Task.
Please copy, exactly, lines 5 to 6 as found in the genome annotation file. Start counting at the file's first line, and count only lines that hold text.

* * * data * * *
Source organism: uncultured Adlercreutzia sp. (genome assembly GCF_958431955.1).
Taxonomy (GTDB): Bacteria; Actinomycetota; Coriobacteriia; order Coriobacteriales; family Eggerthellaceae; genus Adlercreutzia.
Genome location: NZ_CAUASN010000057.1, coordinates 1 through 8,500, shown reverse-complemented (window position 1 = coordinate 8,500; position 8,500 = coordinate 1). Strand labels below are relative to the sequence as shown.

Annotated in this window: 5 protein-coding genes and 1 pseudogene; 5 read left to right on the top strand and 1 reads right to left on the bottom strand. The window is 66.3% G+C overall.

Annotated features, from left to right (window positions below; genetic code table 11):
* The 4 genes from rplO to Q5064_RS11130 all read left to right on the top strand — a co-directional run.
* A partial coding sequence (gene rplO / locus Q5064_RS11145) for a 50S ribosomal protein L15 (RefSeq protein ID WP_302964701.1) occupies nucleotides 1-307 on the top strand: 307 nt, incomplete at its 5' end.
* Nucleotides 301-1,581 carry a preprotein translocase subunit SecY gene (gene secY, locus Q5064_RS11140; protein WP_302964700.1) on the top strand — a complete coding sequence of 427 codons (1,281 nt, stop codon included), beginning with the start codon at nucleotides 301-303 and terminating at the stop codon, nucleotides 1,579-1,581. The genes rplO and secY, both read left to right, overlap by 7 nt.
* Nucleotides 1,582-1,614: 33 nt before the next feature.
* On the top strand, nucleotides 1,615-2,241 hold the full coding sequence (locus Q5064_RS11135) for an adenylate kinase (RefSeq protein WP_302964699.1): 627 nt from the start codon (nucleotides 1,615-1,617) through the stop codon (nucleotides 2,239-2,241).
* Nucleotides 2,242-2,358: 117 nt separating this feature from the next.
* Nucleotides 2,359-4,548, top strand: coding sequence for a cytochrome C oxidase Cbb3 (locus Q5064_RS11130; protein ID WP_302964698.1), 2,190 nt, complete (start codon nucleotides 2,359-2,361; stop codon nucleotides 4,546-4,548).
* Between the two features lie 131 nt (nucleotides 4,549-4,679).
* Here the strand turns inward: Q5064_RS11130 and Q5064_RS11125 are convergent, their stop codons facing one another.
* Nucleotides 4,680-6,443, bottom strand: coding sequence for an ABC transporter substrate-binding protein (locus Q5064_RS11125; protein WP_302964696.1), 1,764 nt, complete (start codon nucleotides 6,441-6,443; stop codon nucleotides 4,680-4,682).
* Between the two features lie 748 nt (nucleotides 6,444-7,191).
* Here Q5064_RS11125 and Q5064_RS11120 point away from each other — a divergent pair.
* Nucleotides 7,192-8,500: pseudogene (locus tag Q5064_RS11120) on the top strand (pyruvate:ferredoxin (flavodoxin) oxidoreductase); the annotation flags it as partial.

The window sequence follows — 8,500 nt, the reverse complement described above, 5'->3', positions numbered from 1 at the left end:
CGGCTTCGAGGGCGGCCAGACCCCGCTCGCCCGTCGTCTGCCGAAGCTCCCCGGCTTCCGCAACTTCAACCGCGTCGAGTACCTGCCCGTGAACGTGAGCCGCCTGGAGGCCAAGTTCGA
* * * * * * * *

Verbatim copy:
Annotated features, from left to right (window positions below; genetic code table 11):
* The 4 genes from rplO to Q5064_RS11130 all read left to right on the top strand — a co-directional run.